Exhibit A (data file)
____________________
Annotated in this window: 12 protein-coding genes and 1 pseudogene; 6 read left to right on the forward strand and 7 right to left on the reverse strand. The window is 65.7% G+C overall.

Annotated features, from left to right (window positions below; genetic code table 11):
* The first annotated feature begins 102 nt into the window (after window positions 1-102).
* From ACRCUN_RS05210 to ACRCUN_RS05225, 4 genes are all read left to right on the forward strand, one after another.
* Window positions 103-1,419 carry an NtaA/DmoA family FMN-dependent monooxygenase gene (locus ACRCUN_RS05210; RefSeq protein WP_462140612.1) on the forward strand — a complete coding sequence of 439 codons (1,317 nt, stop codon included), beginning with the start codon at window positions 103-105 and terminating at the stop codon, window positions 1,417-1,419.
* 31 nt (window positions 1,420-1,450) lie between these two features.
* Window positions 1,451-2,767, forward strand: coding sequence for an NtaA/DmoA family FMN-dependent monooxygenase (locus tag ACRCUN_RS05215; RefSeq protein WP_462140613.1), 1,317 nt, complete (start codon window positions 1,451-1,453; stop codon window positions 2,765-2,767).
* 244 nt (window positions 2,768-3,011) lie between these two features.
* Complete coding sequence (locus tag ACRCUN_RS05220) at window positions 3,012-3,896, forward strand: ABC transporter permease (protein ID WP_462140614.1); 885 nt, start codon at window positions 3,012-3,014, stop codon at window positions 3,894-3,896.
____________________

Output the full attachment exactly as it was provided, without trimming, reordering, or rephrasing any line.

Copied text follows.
Annotated in this window: 12 protein-coding genes and 1 pseudogene; 6 read left to right on the forward strand and 7 right to left on the reverse strand. The window is 65.7% G+C overall.

Annotated features, from left to right (window positions below; genetic code table 11):
* The first annotated feature begins 102 nt into the window (after window positions 1-102).
* From ACRCUN_RS05210 to ACRCUN_RS05225, 4 genes are all read left to right on the forward strand, one after another.
* Window positions 103-1,419 carry an NtaA/DmoA family FMN-dependent monooxygenase gene (locus ACRCUN_RS05210; RefSeq protein WP_462140612.1) on the forward strand — a complete coding sequence of 439 codons (1,317 nt, stop codon included), beginning with the start codon at window positions 103-105 and terminating at the stop codon, window positions 1,417-1,419.
* 31 nt (window positions 1,420-1,450) lie between these two features.
* Window positions 1,451-2,767, forward strand: coding sequence for an NtaA/DmoA family FMN-dependent monooxygenase (locus tag ACRCUN_RS05215; RefSeq protein WP_462140613.1), 1,317 nt, complete (start codon window positions 1,451-1,453; stop codon window positions 2,765-2,767).
* 244 nt (window positions 2,768-3,011) lie between these two features.
* Complete coding sequence (locus tag ACRCUN_RS05220) at window positions 3,012-3,896, forward strand: ABC transporter permease (protein ID WP_462140614.1); 885 nt, start codon at window positions 3,012-3,014, stop codon at window positions 3,894-3,896.